Minturn elk herd is declining
By the aerial count*
1,000: Elk counted near Minturn in the mid-1990s.
981: Elk counted in 2002.
829: Elk counted in 2004.
162: Elk counted in 2014.
*Numbers are from aerial counts, and aren’t definitive. Source: Colorado Parks and Wildlife.
MINTURN — It seems like fewer elk are wintering on the east side of the Eagle River here this winter. That’s because Minturn’s elk herd has been in decline for more than a decade.
About 20 years ago, Colorado Parks & Wildlife counted roughly 1,000 elk near Minturn. Extrapolating from that aerial count, officials estimated a population of roughly 1,700 animals in the area.
Today, the best guess is that 604 elk are in what the state calls Game Management Unit 45 in the Minturn area.
Longtime Minturn resident Valerie Wegert’s home is hard against the river, with views across the stream.
“We used to see a lot (of elk) up above the hill,” Wegert said. “But for maybe the part of four or five years, we haven’t seen them as much.”
Colorado Parks & Wildlife Area Manager Perry Will oversees the department’s operations in Pitkin, Garfield and Eagle counties. Will said the decline in Minturn’s elk herd is due to a few factors.
Nature is the eternal herd-limiter.
Winter limits food available to animals, and a combination of natural predators and harsh conditions thin herds every winter. A particularly cold, snowy winter, especially at high elevations, can take a particularly harsh toll on populations. While the calving seasons in 2011 and 2012 showed good numbers of cow/calf pairs, Will said this winter has been a hard one.
The biggest factor in animal populations, though, is people encroaching on elk habitat. That impact comes in a number of forms, from homes shrinking habitat to skiers and snowboarders trying to get close to the animals, even for photos.
“There’s just a lot more people these days,” Will said.
Already weakened by winter, forcing an animal to run will weaken it further, making it more susceptible to disease, cold weather or predators.
“They need the least amount of disturbance,” Will said. “Somebody will want a picture and (the elk) will run off. … The frequency of disturbance is far too much. The frequency and duration (of disturbances) all has an effect.”
Severely weakened adult elk are also less likely to have healthy offspring, Will said.
“Any place that’s wintering big game, the less you can disturb them the better,” he said.
Carrie Rose Morris is the sales and marketing director of Vail Backcountry Tours. That company runs snowmobile tours north and west of Vail.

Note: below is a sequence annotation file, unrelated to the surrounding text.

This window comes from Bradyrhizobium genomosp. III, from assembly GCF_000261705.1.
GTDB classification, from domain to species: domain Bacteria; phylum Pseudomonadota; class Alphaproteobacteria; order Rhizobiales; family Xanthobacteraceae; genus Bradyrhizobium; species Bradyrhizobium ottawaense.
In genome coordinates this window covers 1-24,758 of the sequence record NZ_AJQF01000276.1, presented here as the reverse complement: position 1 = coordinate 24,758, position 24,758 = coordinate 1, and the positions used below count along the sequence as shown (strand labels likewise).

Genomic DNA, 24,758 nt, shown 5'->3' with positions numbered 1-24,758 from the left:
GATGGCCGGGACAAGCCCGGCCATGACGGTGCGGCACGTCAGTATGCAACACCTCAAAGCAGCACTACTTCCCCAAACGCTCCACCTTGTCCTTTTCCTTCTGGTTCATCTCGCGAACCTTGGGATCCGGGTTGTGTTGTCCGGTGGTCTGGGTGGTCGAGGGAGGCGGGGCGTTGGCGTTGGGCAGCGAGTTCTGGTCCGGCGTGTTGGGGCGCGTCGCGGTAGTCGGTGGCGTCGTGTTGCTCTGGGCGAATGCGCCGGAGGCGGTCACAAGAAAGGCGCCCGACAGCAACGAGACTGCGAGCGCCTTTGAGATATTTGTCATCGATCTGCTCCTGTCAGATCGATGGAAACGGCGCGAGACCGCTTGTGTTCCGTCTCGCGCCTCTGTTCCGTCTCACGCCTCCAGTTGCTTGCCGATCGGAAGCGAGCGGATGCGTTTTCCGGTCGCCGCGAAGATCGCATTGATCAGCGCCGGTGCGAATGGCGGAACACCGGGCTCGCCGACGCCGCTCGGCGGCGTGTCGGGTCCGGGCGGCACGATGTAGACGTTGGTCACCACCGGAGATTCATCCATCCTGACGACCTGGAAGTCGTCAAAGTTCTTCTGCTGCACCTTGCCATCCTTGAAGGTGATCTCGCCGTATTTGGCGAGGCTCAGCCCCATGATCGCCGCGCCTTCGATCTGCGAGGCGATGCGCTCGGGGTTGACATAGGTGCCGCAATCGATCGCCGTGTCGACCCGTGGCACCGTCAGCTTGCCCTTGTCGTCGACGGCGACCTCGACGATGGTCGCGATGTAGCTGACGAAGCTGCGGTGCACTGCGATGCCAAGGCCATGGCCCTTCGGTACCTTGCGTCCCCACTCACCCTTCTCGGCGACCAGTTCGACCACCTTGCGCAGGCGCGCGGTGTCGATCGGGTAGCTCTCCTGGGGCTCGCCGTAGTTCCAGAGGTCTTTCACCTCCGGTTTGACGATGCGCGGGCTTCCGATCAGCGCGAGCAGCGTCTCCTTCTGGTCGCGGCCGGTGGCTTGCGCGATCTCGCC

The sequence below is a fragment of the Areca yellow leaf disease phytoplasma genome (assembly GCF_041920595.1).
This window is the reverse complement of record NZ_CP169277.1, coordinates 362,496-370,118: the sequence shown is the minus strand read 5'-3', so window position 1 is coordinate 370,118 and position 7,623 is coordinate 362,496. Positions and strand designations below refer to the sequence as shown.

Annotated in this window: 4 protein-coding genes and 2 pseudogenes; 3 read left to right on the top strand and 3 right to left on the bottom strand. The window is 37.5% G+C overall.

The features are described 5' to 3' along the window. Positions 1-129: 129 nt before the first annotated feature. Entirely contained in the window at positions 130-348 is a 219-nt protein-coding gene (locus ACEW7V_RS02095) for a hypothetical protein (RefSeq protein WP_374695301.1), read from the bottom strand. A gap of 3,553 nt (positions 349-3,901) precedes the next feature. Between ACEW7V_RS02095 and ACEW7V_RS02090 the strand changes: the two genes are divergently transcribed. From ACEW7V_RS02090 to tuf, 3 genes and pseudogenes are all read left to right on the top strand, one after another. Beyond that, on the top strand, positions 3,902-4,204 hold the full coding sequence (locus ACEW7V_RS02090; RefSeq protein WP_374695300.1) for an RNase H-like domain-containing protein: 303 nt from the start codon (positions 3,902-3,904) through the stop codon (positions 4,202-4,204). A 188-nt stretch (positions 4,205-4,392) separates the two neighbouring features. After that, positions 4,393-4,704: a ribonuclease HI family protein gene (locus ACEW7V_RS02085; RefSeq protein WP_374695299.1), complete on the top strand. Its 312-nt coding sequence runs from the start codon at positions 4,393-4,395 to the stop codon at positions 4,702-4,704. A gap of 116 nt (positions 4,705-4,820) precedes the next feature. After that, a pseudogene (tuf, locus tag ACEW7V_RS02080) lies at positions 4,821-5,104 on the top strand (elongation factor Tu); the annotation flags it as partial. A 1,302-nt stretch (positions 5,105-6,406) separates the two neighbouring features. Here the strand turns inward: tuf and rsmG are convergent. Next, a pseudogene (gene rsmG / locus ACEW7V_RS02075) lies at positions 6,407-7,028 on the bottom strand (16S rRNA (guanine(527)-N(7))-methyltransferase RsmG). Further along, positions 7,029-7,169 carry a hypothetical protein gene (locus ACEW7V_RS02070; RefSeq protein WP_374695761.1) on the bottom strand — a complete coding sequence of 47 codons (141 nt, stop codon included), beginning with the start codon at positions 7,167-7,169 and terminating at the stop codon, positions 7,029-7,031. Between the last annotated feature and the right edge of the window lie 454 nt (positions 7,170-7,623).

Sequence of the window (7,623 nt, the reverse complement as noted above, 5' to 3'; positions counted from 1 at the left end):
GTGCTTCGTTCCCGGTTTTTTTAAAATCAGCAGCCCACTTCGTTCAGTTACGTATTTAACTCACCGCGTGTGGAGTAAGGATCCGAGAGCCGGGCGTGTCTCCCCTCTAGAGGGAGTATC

Morris said there aren’t many elk where her company runs tours, but there are moose. And, she said, wildlife awareness is a big part of the company’s business model.
“Our guides are very experienced,” Morris said. “If they spot wildlife, they’ll call it out on the radio, and we’ll try to avoid getting close. We try not to affect their life.”
Morris said if a client asks to get closer for a better photo, the answer, always, is “no.”
While the Minturn elk herd may be the most depleted, Will said herds throughout the region have been affected by human interference. Will said herds are depleted in the Roaring Fork Valley. And, while it seems there are a lot of elk around the town of Eagle, the herds there are in decline, too.
Herds north of Eagle are doing pretty well, Will said, but the populations are declining south of town up the Brush Creek drainage.
Can herds rebound?
But, Will said, wildlife fences along Interstate 70 seem to have been a benefit to the animals.
While fences limit animals’ mobility, Will said that beats the alternative.
“I’d rather have a live (elk) on one side of the fence than a dead one in the road,” he said.
While elk are declining around the populated areas of northwestern Colorado, Will said the region — which includes wilderness areas and a lot of wide-open spaces with few humans — still accounts for 60 percent of the entire state’s elk harvest every year.
The forests and backcountry around this region have long been popular with both local and out-of-state hunters. But, as elk populations have declined, fewer hunting permits have been issued in certain game management areas, Will said.
While the elk herd is declining, wildlife officials hope to encourage a comeback. That’s been done before, and in a big way. By the first decade of the 20th century, elk in Colorado had been hunted nearly to extinction. With management, the species came back strong.
“We want more elk (at Minturn),” Will said. “That’s how (the department) survives.”
Vail Daily Business Editor Scott Miller can be reached at 970-748-2930, firstname.lastname@example.org and @scottnmiller.